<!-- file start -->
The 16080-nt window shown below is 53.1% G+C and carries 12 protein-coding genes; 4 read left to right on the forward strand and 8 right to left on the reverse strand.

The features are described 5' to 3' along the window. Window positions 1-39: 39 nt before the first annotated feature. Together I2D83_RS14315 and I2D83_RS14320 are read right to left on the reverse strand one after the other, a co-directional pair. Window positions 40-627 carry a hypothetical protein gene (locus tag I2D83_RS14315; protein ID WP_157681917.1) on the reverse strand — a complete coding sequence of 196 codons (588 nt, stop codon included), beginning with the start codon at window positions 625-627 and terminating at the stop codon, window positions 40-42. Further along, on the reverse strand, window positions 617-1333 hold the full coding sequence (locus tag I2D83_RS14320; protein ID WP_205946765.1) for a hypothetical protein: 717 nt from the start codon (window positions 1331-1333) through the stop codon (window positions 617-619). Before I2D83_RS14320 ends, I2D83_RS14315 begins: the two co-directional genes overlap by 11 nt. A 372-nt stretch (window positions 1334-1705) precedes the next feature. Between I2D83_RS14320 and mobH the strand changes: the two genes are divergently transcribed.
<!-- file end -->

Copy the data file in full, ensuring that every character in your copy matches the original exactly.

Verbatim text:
The 16080-nt window shown below is 53.1% G+C and carries 12 protein-coding genes; 4 read left to right on the forward strand and 8 right to left on the reverse strand.

The features are described 5' to 3' along the window. Window positions 1-39: 39 nt before the first annotated feature. Together I2D83_RS14315 and I2D83_RS14320 are read right to left on the reverse strand one after the other, a co-directional pair. Window positions 40-627 carry a hypothetical protein gene (locus tag I2D83_RS14315; protein ID WP_157681917.1) on the reverse strand — a complete coding sequence of 196 codons (588 nt, stop codon included), beginning with the start codon at window positions 625-627 and terminating at the stop codon, window positions 40-42. Further along, on the reverse strand, window positions 617-1333 hold the full coding sequence (locus tag I2D83_RS14320; protein ID WP_205946765.1) for a hypothetical protein: 717 nt from the start codon (window positions 1331-1333) through the stop codon (window positions 617-619). Before I2D83_RS14320 ends, I2D83_RS14315 begins: the two co-directional genes overlap by 11 nt. A 372-nt stretch (window positions 1334-1705) precedes the next feature. Between I2D83_RS14320 and mobH the strand changes: the two genes are divergently transcribed.